10 Dec 2015 4:34 PM GMT
The National Human Rights Commission (NHRC) celebrated the Human Rights Day here today. The Human Rights Day is celebrated on 10th December every year to commemorate the Universal Declaration of Human Rights (UDHR), which was adopted and proclaimed by the General Assembly of the United Nations in 1948 as the common standard of achievement for mankind. Speaking on the occasion, Chief Justice...
The National Human Rights Commission (NHRC) celebrated the Human Rights Day here today. The Human Rights Day is celebrated on 10th December every year to commemorate the Universal Declaration of Human Rights (UDHR), which was adopted and proclaimed by the General Assembly of the United Nations in 1948 as the common standard of achievement for mankind.
Speaking on the occasion, Chief Justice of India, Shri Justice T. S. Thakur said that whenever we talk about human rights, we talk about the rights inherent in human beings. Recalling the historical development of human rights, he said that the human rights were first time globally recognised in the year 1948. He said that the arena of human rights is never static and always challenging. The Indian Judiciary is well equipped to deal with these challenges, he added. He also said that the Supreme Court has given six months time to constitute Human Rights Commission in the States which are not having the Commission at present. He also suggested that a Special Human Rights Court should be set up in each district to address the human rights issues.
He also said that it is time that Parliament revisited the Protection of Human Rights Act, 1993 to make it more effective empowering the Human Rights Commissions in a manner that, if not all, to begin with, at least some of their recommendations are binding for the Governments.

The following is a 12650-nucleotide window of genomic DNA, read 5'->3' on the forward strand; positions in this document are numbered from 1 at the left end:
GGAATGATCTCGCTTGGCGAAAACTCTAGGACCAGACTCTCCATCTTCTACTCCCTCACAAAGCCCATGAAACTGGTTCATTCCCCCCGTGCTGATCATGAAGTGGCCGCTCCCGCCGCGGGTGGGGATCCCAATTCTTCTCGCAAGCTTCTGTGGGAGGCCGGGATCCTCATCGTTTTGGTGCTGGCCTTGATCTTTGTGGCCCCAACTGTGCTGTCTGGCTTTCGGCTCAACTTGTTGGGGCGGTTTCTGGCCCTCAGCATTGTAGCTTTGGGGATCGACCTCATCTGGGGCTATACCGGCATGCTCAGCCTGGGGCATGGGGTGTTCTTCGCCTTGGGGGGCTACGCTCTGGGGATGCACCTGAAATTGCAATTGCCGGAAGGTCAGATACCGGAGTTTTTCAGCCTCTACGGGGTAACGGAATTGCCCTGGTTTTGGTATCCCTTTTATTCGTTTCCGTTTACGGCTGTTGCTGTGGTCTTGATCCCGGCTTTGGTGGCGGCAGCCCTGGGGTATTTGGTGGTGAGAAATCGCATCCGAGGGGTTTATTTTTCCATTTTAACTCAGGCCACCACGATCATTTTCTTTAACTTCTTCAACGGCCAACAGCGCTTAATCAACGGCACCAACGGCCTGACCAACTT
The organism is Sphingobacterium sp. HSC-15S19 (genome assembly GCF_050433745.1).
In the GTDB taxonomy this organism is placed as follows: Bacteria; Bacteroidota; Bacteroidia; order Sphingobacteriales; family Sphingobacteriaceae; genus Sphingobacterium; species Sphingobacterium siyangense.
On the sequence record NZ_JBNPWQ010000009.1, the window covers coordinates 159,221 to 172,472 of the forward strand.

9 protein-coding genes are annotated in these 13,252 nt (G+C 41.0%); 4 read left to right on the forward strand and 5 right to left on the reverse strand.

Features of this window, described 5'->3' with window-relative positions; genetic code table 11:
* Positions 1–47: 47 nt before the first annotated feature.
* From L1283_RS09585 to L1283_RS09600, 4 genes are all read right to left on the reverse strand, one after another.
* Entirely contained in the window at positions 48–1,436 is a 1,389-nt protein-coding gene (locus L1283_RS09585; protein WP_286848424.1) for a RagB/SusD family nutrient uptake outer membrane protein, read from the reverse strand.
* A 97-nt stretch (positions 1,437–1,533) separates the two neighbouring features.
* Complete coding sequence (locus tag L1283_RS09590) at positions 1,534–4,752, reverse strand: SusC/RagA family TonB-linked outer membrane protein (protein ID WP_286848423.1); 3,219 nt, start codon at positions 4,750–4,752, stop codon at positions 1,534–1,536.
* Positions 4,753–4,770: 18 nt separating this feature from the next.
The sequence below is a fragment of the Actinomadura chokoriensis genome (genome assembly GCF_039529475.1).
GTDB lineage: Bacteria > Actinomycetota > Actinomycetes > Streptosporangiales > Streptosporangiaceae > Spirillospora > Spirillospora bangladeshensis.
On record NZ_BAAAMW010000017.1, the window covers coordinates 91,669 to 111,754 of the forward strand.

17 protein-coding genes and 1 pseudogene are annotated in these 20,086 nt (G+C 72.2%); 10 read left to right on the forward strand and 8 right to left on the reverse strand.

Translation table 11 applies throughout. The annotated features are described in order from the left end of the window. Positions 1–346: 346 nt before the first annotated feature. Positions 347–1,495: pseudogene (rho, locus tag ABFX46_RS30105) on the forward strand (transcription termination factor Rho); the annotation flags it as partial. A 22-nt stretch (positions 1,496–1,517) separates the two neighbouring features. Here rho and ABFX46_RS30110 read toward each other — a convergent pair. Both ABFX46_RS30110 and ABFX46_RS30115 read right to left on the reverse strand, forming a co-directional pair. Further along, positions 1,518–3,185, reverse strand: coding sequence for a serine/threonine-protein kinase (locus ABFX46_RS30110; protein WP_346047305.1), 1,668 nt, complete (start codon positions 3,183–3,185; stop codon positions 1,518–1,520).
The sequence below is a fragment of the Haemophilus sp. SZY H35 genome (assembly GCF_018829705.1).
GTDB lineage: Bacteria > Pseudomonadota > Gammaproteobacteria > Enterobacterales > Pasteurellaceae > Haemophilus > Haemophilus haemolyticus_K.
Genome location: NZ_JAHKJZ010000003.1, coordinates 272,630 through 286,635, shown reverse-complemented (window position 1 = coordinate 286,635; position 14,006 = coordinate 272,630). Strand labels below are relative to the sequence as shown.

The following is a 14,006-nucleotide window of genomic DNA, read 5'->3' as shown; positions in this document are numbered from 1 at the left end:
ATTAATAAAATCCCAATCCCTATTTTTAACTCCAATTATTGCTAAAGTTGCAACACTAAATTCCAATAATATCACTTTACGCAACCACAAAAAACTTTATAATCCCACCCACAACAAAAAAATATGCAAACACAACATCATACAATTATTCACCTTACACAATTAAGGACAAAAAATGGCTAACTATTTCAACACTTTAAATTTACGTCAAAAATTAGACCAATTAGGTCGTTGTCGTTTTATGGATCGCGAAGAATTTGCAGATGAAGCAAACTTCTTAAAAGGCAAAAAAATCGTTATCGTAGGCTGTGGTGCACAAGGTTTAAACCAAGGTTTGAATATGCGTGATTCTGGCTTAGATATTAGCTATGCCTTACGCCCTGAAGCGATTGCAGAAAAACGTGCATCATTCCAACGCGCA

Referring to non-compliance of more than 600 recommendations of the National Human Rights Commission (NHRC), Justice Thakur said that when a recommendation for a relief is made by a body like NHRC, having a former Chief Justice of India as its Chairperson, former Judge of Supreme Court and a former Chief Justice of High Court as its Members and two other Members of eminence, the least the Governments must do is to give a reasonable answer why the recommendations by the NHRC cannot be implemented.
Justice Thakur was reacting to the NHRC Acting Chairperson, Mr. Justice Cyriac Joseph's observation that recommendations of the NHRC in 679 cases were not implemented by the different Governments and that many termed it to be a toothless or paper tiger.
He said the judiciary was not lagging behind in enforcing human rights and cited a number of cases wherein its interventions not only brought relief to the victims of human rights violations but also issues like clean environment and drinking water as enforceable rights within the ambit of Right to Life. He said that some of the human rights should be placed a pedestal higher than the constitutional rights.